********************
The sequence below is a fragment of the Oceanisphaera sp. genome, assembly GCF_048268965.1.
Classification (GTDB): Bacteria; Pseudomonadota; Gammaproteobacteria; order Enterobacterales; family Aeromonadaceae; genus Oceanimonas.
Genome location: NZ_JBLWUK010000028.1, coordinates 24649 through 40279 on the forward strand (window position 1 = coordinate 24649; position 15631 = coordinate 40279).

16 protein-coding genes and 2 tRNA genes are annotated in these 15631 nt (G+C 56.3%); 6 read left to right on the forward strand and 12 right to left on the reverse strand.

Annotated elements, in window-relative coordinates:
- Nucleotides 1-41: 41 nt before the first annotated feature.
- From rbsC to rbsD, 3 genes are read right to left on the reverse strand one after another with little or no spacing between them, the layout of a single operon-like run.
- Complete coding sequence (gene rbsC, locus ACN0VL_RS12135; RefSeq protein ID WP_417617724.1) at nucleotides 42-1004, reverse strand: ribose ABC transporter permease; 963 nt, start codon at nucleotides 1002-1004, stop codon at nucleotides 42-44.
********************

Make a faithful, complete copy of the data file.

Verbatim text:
The sequence below is a fragment of the Oceanisphaera sp. genome, assembly GCF_048268965.1.
Classification (GTDB): Bacteria; Pseudomonadota; Gammaproteobacteria; order Enterobacterales; family Aeromonadaceae; genus Oceanimonas.
Genome location: NZ_JBLWUK010000028.1, coordinates 24649 through 40279 on the forward strand (window position 1 = coordinate 24649; position 15631 = coordinate 40279).

16 protein-coding genes and 2 tRNA genes are annotated in these 15631 nt (G+C 56.3%); 6 read left to right on the forward strand and 12 right to left on the reverse strand.

Annotated elements, in window-relative coordinates:
- Nucleotides 1-41: 41 nt before the first annotated feature.
- From rbsC to rbsD, 3 genes are read right to left on the reverse strand one after another with little or no spacing between them, the layout of a single operon-like run.
- Complete coding sequence (gene rbsC, locus ACN0VL_RS12135; RefSeq protein ID WP_417617724.1) at nucleotides 42-1004, reverse strand: ribose ABC transporter permease; 963 nt, start codon at nucleotides 1002-1004, stop codon at nucleotides 42-44.